Children in hurricane-ravaged south Florida were expected to start school this week, with many in crowded schools operating on double sessions.
In Louisiana, meanwhile, students in areas hit hardest by Hurricane Andrew returned to school last week after having as many as 11 days off due to the storm that struck there on Aug. 25.
Despite the destruction caused by Andrew in southern Dade County, Fla., officials said only nine of 287 public school buildings would be closed for the belated start of the academic year on Sept. 14.
Each of the nine schools will be paired with another school. Seven of the pairs will operate on double sessions, with students from the closed schools attending in the afternoon.
State and local officials are scurrying to obtain portable classrooms and hope to move students from the damaged schools into them within a month, said Randy Lewis, an aide to State Commissioner of Education Betty Castor.
Most of the county’s schools were damaged during the storm, and the district initially feared that as many as 30 would be unusable.
But nearly all were brought up to par for the target starting date with help from military troops and work crews from schools across Florida. Some, however, will open with wings or gymnasiums cordoned off due to damage.
Henry C. Fraind, the chief spokesman for the district, said it intends to operate as normally as possible.
“We can’t forget that the majority of schools are back on line 100 percent,’' he said, noting that only schools in southern Dade County were hard hit. “We’re going to try to keep as many programs up and running full speed.’'
Total damage to schools in Florida has been estimated at several hundred million dollars.
Louisiana Classes Resume
In St. Mary Parish, La., which sustained the most storm damage in that state, about 11,500 of the school district’s 12,000 students returned to school on Sept. 8, according to Lloyd Dressel, the assistant superintendent for business affairs.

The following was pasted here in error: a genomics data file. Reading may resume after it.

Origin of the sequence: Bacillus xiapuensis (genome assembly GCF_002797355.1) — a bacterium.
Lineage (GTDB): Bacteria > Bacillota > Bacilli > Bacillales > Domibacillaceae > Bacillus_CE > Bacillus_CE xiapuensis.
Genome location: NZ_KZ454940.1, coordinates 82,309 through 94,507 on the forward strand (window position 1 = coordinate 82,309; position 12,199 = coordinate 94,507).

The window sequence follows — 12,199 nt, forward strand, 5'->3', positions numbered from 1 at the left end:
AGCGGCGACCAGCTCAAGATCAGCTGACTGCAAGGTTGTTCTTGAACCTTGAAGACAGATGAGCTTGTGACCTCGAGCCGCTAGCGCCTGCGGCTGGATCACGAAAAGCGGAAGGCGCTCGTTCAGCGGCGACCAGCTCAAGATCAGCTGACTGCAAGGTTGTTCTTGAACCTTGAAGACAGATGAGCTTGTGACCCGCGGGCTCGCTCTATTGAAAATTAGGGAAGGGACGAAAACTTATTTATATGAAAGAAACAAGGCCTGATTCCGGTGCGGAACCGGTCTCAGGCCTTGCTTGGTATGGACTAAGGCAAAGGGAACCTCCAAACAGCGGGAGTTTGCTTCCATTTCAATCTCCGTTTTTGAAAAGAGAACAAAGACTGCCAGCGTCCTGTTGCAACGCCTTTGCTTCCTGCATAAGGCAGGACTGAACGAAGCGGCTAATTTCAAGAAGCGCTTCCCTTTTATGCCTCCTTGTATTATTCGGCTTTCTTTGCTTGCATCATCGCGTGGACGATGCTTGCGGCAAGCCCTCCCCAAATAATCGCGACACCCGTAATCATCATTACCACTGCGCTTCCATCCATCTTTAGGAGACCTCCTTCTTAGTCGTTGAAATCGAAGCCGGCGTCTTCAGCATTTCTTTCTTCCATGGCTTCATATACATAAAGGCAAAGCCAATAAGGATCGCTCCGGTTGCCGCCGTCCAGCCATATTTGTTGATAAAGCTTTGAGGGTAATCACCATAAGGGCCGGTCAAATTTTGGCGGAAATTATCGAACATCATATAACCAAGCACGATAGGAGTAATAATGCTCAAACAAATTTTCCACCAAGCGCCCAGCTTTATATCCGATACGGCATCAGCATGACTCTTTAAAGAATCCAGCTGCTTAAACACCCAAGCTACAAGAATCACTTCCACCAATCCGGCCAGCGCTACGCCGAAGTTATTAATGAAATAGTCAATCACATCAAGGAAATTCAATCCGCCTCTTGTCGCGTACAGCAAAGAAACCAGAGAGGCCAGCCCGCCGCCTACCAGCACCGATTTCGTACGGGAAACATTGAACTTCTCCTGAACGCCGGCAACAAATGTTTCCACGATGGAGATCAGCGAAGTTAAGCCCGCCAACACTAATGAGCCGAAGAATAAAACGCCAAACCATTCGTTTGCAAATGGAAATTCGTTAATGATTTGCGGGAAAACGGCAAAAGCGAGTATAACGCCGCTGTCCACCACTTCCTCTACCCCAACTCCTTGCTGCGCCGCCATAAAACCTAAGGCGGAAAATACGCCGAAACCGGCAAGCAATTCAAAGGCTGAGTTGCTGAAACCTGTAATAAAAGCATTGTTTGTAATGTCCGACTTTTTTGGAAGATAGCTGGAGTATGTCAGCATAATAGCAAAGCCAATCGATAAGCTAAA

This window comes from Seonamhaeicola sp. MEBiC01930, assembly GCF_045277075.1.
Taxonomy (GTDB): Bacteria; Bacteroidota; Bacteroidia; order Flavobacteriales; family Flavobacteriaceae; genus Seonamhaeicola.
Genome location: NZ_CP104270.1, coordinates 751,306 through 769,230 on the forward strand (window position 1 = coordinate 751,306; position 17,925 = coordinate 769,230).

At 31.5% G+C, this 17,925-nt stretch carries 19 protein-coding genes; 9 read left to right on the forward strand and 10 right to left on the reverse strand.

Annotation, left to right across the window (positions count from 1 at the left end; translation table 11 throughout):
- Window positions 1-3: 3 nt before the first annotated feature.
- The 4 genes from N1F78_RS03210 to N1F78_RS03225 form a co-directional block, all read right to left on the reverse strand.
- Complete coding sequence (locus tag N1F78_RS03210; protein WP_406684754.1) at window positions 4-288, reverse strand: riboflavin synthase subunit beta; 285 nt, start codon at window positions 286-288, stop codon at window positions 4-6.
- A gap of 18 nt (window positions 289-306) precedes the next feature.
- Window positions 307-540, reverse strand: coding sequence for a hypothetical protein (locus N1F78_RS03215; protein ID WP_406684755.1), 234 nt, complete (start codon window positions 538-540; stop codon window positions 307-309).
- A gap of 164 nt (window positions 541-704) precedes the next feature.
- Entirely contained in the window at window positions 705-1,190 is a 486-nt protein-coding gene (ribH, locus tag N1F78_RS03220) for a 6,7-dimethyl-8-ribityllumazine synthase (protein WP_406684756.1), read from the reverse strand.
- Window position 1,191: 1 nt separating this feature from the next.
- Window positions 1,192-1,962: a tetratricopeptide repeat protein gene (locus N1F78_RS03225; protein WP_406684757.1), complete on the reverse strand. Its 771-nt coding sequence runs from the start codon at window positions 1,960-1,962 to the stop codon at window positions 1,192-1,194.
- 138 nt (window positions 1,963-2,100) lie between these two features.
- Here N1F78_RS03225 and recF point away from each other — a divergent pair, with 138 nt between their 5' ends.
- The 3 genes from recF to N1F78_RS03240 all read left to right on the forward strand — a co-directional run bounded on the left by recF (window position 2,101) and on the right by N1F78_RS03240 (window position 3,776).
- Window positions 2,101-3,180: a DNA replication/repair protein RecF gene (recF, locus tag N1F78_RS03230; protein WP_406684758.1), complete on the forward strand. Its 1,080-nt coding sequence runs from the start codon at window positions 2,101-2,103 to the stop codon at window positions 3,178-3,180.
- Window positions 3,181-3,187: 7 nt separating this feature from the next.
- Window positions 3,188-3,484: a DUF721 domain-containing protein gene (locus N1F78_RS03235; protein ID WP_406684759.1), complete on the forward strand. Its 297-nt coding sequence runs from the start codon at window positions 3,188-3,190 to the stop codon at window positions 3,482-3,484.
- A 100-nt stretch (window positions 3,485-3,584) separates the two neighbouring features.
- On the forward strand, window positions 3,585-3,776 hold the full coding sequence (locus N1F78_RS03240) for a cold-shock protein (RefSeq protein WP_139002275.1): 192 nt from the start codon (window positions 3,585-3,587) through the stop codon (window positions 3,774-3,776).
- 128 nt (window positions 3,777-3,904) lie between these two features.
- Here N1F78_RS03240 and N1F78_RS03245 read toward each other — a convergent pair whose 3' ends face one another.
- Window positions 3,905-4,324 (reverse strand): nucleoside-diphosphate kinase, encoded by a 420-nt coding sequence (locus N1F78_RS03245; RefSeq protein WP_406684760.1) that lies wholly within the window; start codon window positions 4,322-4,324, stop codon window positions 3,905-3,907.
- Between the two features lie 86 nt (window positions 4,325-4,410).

About 150 people remain homeless in the parish, Mr. Dressel said, many of them children. Those students were expected to return to school by the end of last week after shoes were delivered to them, he said.
Mr. Dressel said so many students were able to return to classes promptly because the parish spread information about school openings through newspapers, radio, and television.
“We haven’t had major complaints,’' he said. “Transportation seems to be going well.’'
Mr. Dressel noted that an undetermined number of students are temporarily attending schools they are not assigned to because their families were forced to move.
All 26 schools in the parish sustained damage, but all are being used after being repaired, he said. Six 1st-grade classes are being held in a church hall because one school’s wing remains unusable.
In Iberia Parish, all but three of 32 schools opened Sept. 8, and those were expected to open by the end of last week, according to Sonny Baudry, the assistant superintendent.
More than 90 percent of the parish’s 15,800 students attended classes when schools reopened.
Officials still do not have an estimate of the cost of damage to the parish’s schools.
The Senate Appropriations Committee last week approved President Bush’s proposal to spend more than $7 billion on relief efforts in Florida and Louisiana, including $102.5 million for education.
Of that amount, $40 million would be used for federal student financial aid, $40 million for emergency relief in Dade County, and $22.5 million for school operations and services.
The President earlier pledged that the federal government would assume 100 percent of relief costs for Louisiana, as it did for Florida, rather than the typical 75 percent.
A version of this article appeared in the September 16, 1992 edition of Education Week as Nearly 3 Weeks After Hurricane, Dade Schools Set To Open